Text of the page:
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It mostly covers my work as UNISON Scotland's Head of Policy and Public Affairs although views are my own. For full coverage of UNISON Scotland's policy and campaigns please visit our web site. You can also follow me on Twitter. I hope you find this blog interesting and I would welcome your comments.

Thursday, 23 February 2017

Scotland needs economic as well as political power

While political structures are important, what really matters is the distribution of wealth and power.

The Scottish Labour Party conference tomorrow will debate a motion on federalism that takes Labour much further than it has ever gone before in devolving political power away from London. The Scottish Government may soon fire the starting pistol for another referendum on independence. Both of these developments are obviously important, but they mean little if we don't also address economic structures.

The UK constitutional convention called for in the motion to the Scottish Labour Party conference is the brain child of Jon Trickett MP. He was in Glasgow last Friday, addressing trade unions on how he wants to take the convention forward, drawing his inspiration from the constitutional convention that drove the devolution agenda in Scotland, rather the more usual government commission. 

He said:

"In my mind, our socialism requires three things:
  1. a federal solution for Britain which breaks up the centralised power of the British Westminster elite and hands decision making about local matters to local people;
  2. redistribution of wealth and power so that we can rebuild a socially just country based on a strong economy in every region and nation and not just in a few affluent areas;
  3. the cooperation and solidarity between all the parts of the country which will mean the pooling of common resources to make sure that there is more equity.

So this is why the Labour Party is committed to a constitutional convention. Its because the political structures arent working any more. Instead, they have been a primary factor in the long-term decline of areas outside of London and the South."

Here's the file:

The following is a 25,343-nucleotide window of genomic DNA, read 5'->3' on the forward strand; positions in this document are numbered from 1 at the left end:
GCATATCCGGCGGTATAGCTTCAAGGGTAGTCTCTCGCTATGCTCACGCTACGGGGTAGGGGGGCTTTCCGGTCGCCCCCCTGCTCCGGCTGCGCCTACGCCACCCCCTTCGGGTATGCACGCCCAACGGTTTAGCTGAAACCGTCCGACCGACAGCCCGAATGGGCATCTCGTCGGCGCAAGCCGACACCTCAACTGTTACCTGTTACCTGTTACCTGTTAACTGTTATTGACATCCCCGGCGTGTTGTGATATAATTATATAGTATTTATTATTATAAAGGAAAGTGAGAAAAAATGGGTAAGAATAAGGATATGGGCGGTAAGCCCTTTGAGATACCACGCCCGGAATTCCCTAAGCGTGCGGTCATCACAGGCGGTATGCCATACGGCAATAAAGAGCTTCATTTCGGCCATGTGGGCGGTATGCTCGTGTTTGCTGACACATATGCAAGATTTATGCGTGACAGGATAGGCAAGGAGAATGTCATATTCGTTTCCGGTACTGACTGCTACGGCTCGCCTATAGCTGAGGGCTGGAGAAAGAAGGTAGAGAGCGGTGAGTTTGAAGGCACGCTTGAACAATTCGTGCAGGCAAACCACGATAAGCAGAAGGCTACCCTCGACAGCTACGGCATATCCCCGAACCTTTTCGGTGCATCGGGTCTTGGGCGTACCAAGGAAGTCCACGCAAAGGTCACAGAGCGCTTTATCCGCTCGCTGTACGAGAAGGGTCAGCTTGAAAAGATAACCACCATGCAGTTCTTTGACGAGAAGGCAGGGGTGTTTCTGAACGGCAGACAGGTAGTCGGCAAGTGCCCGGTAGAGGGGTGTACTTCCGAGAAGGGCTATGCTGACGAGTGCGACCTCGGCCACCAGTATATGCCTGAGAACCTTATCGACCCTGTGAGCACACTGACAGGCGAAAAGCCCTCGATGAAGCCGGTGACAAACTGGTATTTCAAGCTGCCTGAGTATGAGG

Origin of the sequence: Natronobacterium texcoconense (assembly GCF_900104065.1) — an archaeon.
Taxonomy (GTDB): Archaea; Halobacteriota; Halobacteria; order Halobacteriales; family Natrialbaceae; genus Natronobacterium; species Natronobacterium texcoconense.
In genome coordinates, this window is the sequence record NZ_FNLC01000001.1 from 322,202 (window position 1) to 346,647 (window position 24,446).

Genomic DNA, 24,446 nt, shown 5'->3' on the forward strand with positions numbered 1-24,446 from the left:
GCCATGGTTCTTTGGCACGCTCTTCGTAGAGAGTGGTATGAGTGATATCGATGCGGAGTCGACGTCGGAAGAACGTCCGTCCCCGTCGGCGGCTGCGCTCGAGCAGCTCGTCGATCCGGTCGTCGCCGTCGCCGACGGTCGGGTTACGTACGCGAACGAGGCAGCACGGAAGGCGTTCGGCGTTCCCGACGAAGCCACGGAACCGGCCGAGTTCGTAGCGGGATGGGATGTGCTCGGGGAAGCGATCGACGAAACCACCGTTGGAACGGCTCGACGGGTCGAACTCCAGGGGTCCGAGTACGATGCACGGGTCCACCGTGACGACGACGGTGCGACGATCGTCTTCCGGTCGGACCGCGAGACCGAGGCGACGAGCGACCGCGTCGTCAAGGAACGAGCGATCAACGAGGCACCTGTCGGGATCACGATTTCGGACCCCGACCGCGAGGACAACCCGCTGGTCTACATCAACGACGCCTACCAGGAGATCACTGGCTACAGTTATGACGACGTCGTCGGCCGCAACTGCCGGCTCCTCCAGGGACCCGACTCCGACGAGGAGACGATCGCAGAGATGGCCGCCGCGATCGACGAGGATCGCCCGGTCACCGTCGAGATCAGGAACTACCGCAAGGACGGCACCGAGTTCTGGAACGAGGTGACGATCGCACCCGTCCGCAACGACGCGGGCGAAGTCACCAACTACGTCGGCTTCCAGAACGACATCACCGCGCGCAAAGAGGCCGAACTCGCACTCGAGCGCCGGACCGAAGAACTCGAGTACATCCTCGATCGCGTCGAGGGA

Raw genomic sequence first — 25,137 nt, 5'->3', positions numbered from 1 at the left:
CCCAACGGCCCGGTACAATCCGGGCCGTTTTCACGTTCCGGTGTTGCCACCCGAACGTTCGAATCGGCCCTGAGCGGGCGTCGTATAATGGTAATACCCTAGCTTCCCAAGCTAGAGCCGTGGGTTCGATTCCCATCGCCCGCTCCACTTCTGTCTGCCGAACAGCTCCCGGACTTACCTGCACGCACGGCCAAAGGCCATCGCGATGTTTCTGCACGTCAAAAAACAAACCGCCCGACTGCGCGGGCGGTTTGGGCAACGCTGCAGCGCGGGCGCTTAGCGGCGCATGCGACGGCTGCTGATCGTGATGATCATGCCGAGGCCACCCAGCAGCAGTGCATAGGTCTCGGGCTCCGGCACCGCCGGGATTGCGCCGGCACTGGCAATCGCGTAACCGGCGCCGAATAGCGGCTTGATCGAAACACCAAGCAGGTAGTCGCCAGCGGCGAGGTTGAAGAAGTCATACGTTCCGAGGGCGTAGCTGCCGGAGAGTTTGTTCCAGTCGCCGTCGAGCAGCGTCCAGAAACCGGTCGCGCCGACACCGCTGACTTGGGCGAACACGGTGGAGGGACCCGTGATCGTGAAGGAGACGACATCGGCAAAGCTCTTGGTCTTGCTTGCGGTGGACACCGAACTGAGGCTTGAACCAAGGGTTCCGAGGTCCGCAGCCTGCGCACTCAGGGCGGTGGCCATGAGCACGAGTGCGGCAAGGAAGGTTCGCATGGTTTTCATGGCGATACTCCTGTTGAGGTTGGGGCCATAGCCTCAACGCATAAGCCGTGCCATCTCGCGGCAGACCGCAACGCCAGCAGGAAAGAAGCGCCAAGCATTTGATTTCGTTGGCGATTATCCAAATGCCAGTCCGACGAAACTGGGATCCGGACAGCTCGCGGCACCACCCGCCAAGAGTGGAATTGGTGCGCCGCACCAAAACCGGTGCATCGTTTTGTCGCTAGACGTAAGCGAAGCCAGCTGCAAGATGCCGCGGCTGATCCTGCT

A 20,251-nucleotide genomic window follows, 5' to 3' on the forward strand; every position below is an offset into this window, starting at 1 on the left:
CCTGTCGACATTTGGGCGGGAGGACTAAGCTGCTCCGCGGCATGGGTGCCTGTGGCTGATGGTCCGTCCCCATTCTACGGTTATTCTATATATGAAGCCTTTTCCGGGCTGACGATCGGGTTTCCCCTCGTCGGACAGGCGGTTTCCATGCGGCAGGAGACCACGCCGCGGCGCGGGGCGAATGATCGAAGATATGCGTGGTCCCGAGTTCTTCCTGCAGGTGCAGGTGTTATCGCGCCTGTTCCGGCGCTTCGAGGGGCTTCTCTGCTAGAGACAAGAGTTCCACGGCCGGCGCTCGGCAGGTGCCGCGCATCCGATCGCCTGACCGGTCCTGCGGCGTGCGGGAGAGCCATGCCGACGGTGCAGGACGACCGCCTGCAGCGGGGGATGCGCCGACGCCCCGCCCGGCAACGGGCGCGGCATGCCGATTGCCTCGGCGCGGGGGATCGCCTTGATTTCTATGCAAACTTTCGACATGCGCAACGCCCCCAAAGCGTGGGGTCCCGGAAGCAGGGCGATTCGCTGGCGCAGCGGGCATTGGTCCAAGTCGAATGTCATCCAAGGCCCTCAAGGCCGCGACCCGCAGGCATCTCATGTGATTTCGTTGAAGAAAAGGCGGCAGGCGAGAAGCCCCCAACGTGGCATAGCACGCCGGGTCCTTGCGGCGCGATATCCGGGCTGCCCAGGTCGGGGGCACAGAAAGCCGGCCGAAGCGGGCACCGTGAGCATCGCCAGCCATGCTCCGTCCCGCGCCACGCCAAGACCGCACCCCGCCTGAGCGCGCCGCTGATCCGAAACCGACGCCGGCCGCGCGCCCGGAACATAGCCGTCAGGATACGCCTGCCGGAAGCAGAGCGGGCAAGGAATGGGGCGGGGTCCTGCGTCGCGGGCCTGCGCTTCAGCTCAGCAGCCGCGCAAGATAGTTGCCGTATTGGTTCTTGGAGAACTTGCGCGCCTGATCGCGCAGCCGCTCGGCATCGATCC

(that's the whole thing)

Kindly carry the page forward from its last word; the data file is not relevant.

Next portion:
However, his key point comes in this paragraph:

"Political reform is necessary. But it is not sufficient to solve our problems. As Ive said, it does not change the economic structures which have allowed our regions and nations to be left behind.
We cannot solve this problem with just more devolution of political power on its own because we also need fundamental change to the way our economy works."

The Red Paper Collective has expanded on these themes in their latest publication on Progressive Federalism. Jon's introductory chapter builds on his theme of addressing economic power. My chapter 'Scotland is not our local' makes the case for double devolution of power from Westminster to local communities, something Jon Trickett reinforced in his Glasgow speech. John Foster shows just how little economic power resides in Scotland. Even the small foothold we had has largely disappeared since 2005 as the table below shows.


Other authors show how much more we could achieve if we focused on taking democratic control of our economy, developing a real industrial strategy, including energy and renewables.  Using taxation powers to build a better education system and other public services. And finally, using the powers that should be devolved post-Brexit as an opportunity for radical reform.


The bottom line is when we focus simply on political structures, we are missing the bigger picture. Unless we challenge the economic structures that control Scotland's economy - political structures; independence, federalism or unionism, will count for very little. That's why a wider look at power through a constitutional convention is a meaningful initiative.




You can discuss these issues at the Revitalise/Red Paper conference fringe meeting on Saturday 25th February at The Royal George Hotel, Perth, starting at 12:30pm.

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